Their team leader, Compensation Manager Judi Jones, agrees that Skidmore's telecommuting is good for the team. "She'll come back on Monday with three or four reports that are really well-thought out." Jones herself telecommutes at least once a month.

Jones says that telecommuting fits well with Personnel Services' work with bureaus on improving schedule flexibility and increasing employee diversity. Telecommuting can allow flexibility for employees with young children and help bring into the workplace people with disabilities, she explains.

Sometimes the team has three-way phone calls on days Skidmore works at home. On the occasional Fridays when a bigger staff meeting is necessary, they connect her from home to a speaker phone in the meeting room. Skidmore also cancels or changes her telecommuting day when staff discuss issues best suited for face-to-face meetings or she needs to be in the office for other reasons.

"I feel it's an important option that the city provides employees, depending on the situation and the needs of both the organization and the employee," adds Skidmore. "It's another way for an organization to be a little more flexible and actually come out ahead."

Karen Lundsten, MIS support analyst in the Bureau of Maintenance, spends most of her time troubleshooting network or system problems, upgrading hardware, and training and assisting users. That makes it hard to get to her other duties whcih include keeping up with changes in computer technology and software, maintaining a database on all the computers, figuring the best ways to upgrade the bureau's computers and network, and thinking up computer tips and tricks that improve productivity in the office. When Lundsten applied for the city’s telecommuting project she knew she would have to find a way to fix any network or system problems that arose when she was telecommuting.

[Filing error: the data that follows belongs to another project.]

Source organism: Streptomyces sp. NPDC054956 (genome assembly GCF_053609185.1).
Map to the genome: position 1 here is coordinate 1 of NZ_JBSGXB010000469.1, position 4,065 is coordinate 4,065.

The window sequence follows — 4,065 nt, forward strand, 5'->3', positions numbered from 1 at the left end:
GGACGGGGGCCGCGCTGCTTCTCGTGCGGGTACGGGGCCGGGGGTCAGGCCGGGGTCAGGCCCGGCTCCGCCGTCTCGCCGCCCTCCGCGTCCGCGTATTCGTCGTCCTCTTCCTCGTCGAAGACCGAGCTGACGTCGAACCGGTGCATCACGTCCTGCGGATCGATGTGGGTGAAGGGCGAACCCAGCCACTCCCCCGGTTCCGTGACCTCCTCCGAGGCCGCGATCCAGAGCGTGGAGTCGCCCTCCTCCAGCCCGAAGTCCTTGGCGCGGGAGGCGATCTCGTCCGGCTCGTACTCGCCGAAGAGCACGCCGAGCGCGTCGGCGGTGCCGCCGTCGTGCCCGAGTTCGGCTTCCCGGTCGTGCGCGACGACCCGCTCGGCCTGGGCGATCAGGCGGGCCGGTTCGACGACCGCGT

"I was nervous about it because I couldn't see how I could troubleshoot remotely," says Lundsten. "But I've only had to come into the office a couple of times a year on my telecommuting days because I’m not able to fix the problem from home." Lundsten avoids a 12-mile round-trip commute by working at home on Wednesdays.

Lundsten's pager lets her know she has a telephone message whether she's working at the office or at home. She has support backup from Larry Wolf, support services manager. They work out by phone solutions to problems that come up. Lundsten usually can diagnose problems from her home office by connecting to the bureau's network.